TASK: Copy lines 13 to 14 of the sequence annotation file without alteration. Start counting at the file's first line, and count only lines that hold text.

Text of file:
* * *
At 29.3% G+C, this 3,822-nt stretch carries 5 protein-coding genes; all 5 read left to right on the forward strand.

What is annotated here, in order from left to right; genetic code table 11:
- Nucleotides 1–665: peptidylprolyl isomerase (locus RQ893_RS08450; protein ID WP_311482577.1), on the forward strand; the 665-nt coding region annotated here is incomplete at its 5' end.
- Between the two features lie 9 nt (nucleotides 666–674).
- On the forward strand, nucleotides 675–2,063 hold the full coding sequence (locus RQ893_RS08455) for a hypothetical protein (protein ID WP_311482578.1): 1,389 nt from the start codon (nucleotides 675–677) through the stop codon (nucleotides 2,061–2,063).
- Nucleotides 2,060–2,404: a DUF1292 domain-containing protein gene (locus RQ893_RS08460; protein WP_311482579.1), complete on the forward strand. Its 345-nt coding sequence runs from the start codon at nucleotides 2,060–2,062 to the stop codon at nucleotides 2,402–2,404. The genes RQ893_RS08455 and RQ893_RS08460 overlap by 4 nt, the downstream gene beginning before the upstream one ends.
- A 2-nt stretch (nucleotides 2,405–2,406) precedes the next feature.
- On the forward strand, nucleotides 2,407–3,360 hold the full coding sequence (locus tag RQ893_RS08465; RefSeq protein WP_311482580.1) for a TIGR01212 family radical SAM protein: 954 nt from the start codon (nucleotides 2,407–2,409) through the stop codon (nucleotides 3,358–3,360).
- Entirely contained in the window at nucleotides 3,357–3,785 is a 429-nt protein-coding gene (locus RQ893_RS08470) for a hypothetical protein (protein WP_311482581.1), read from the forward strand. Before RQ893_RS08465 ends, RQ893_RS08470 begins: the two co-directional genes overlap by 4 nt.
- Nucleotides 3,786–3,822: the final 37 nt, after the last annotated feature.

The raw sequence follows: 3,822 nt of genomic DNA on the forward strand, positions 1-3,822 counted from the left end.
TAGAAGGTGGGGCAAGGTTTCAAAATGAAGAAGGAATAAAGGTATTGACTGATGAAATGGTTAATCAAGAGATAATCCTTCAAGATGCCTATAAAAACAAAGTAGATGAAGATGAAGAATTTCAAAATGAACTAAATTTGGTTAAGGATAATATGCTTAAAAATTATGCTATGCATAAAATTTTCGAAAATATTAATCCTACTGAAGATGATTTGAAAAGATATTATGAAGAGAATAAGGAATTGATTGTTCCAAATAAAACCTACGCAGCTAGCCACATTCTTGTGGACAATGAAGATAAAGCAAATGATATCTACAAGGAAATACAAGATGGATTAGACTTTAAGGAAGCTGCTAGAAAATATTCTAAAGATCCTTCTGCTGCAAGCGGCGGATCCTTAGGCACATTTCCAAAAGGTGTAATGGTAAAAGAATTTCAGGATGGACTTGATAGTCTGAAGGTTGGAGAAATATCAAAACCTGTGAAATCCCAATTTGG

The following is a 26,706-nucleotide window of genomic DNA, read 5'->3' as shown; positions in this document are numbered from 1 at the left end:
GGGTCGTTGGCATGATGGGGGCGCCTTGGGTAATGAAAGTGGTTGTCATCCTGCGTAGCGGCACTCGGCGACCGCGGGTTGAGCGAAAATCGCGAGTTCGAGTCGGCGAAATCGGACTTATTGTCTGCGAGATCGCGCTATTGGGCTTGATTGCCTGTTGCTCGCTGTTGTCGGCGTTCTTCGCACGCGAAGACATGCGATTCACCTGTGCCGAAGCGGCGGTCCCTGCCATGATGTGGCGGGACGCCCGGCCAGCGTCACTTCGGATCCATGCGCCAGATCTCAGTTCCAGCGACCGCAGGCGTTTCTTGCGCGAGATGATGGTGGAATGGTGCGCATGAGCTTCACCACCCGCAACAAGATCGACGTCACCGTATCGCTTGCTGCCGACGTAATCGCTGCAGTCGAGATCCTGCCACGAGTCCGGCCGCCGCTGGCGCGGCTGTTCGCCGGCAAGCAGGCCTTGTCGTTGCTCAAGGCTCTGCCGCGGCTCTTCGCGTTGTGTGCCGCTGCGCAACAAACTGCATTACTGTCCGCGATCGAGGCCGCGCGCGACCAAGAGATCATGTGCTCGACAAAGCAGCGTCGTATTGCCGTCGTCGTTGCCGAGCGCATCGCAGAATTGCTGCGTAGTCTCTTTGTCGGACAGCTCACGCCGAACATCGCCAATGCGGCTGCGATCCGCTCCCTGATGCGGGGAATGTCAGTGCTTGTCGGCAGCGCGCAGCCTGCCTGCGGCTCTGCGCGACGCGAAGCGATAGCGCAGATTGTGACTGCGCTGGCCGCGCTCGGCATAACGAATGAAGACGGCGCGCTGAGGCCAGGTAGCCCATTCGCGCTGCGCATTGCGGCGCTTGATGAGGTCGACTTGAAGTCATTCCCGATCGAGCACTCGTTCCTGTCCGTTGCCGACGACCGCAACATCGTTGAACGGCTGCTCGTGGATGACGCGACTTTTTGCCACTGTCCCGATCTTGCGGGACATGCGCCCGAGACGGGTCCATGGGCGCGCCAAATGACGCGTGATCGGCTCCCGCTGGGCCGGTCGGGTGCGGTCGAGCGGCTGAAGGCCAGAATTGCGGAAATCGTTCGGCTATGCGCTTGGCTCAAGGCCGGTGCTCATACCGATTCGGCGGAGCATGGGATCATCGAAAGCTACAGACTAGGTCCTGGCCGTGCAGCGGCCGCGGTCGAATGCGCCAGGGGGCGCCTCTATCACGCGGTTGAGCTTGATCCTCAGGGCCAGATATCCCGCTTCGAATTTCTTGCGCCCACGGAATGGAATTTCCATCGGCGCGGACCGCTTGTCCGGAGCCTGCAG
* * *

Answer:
The following is a 26,706-nucleotide window of genomic DNA, read 5'->3' as shown; positions in this document are numbered from 1 at the left end:
GGGTCGTTGGCATGATGGGGGCGCCTTGGGTAATGAAAGTGGTTGTCATCCTGCGTAGCGGCACTCGGCGACCGCGGGTTGAGCGAAAATCGCGAGTTCGAGTCGGCGAAATCGGACTTATTGTCTGCGAGATCGCGCTATTGGGCTTGATTGCCTGTTGCTCGCTGTTGTCGGCGTTCTTCGCACGCGAAGACATGCGATTCACCTGTGCCGAAGCGGCGGTCCCTGCCATGATGTGGCGGGACGCCCGGCCAGCGTCACTTCGGATCCATGCGCCAGATCTCAGTTCCAGCGACCGCAGGCGTTTCTTGCGCGAGATGATGGTGGAATGGTGCGCATGAGCTTCACCACCCGCAACAAGATCGACGTCACCGTATCGCTTGCTGCCGACGTAATCGCTGCAGTCGAGATCCTGCCACGAGTCCGGCCGCCGCTGGCGCGGCTGTTCGCCGGCAAGCAGGCCTTGTCGTTGCTCAAGGCTCTGCCGCGGCTCTTCGCGTTGTGTGCCGCTGCGCAACAAACTGCATTACTGTCCGCGATCGAGGCCGCGCGCGACCAAGAGATCATGTGCTCGACAAAGCAGCGTCGTATTGCCGTCGTCGTTGCCGAGCGCATCGCAGAATTGCTGCGTAGTCTCTTTGTCGGACAGCTCACGCCGAACATCGCCAATGCGGCTGCGATCCGCTCCCTGATGCGGGGAATGTCAGTGCTTGTCGGCAGCGCGCAGCCTGCCTGCGGCTCTGCGCGACGCGAAGCGATAGCGCAGATTGTGACTGCGCTGGCCGCGCTCGGCATAACGAATGAAGACGGCGCGCTGAGGCCAGGTAGCCCATTCGCGCTGCGCATTGCGGCGCTTGATGAGGTCGACTTGAAGTCATTCCCGATCGAGCACTCGTTCCTGTCCGTTGCCGACGACCGCAACATCGTTGAACGGCTGCTCGTGGATGACGCGACTTTTTGCCACTGTCCCGATCTTGCGGGACATGCGCCCGAGACGGGTCCATGGGCGCGCCAAATGACGCGTGATCGGCTCCCGCTGGGCCGGTCGGGTGCGGTCGAGCGGCTGAAGGCCAGAATTGCGGAAATCGTTCGGCTATGCGCTTGGCTCAAGGCCGGTGCTCATACCGATTCGGCGGAGCATGGGATCATCGAAAGCTACAGACTAGGTCCTGGCCGTGCAGCGGCCGCGGTCGAATGCGCCAGGGGGCGCCTCTATCACGCGGTTGAGCTTGATCCTCAGGGCCAGATATCCCGCTTCGAATTTCTTGCGCCCACGGAATGGAATTTCCATCGGCGCGGACCGCTTGTCCGGAGCCTGCAG